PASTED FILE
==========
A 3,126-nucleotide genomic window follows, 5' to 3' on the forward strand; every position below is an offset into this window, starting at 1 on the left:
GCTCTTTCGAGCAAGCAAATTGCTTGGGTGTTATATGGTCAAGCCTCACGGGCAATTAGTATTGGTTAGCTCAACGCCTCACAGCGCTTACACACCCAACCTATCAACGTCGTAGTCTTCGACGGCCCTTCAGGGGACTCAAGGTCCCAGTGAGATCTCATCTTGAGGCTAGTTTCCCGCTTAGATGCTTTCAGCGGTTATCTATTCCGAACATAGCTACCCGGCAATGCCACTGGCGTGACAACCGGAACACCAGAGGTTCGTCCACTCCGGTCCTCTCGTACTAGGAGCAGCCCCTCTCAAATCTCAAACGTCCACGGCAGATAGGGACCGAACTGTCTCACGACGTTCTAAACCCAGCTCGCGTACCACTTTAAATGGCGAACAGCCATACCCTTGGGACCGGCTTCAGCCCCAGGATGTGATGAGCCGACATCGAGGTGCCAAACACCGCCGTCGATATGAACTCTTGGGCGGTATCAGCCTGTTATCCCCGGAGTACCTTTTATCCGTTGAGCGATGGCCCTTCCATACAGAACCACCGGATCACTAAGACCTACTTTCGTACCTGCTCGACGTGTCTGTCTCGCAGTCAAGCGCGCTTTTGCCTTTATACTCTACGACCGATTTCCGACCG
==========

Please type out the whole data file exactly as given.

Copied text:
A 3,126-nucleotide genomic window follows, 5' to 3' on the forward strand; every position below is an offset into this window, starting at 1 on the left:
GCTCTTTCGAGCAAGCAAATTGCTTGGGTGTTATATGGTCAAGCCTCACGGGCAATTAGTATTGGTTAGCTCAACGCCTCACAGCGCTTACACACCCAACCTATCAACGTCGTAGTCTTCGACGGCCCTTCAGGGGACTCAAGGTCCCAGTGAGATCTCATCTTGAGGCTAGTTTCCCGCTTAGATGCTTTCAGCGGTTATCTATTCCGAACATAGCTACCCGGCAATGCCACTGGCGTGACAACCGGAACACCAGAGGTTCGTCCACTCCGGTCCTCTCGTACTAGGAGCAGCCCCTCTCAAATCTCAAACGTCCACGGCAGATAGGGACCGAACTGTCTCACGACGTTCTAAACCCAGCTCGCGTACCACTTTAAATGGCGAACAGCCATACCCTTGGGACCGGCTTCAGCCCCAGGATGTGATGAGCCGACATCGAGGTGCCAAACACCGCCGTCGATATGAACTCTTGGGCGGTATCAGCCTGTTATCCCCGGAGTACCTTTTATCCGTTGAGCGATGGCCCTTCCATACAGAACCACCGGATCACTAAGACCTACTTTCGTACCTGCTCGACGTGTCTGTCTCGCAGTCAAGCGCGCTTTTGCCTTTATACTCTACGACCGATTTCCGACCG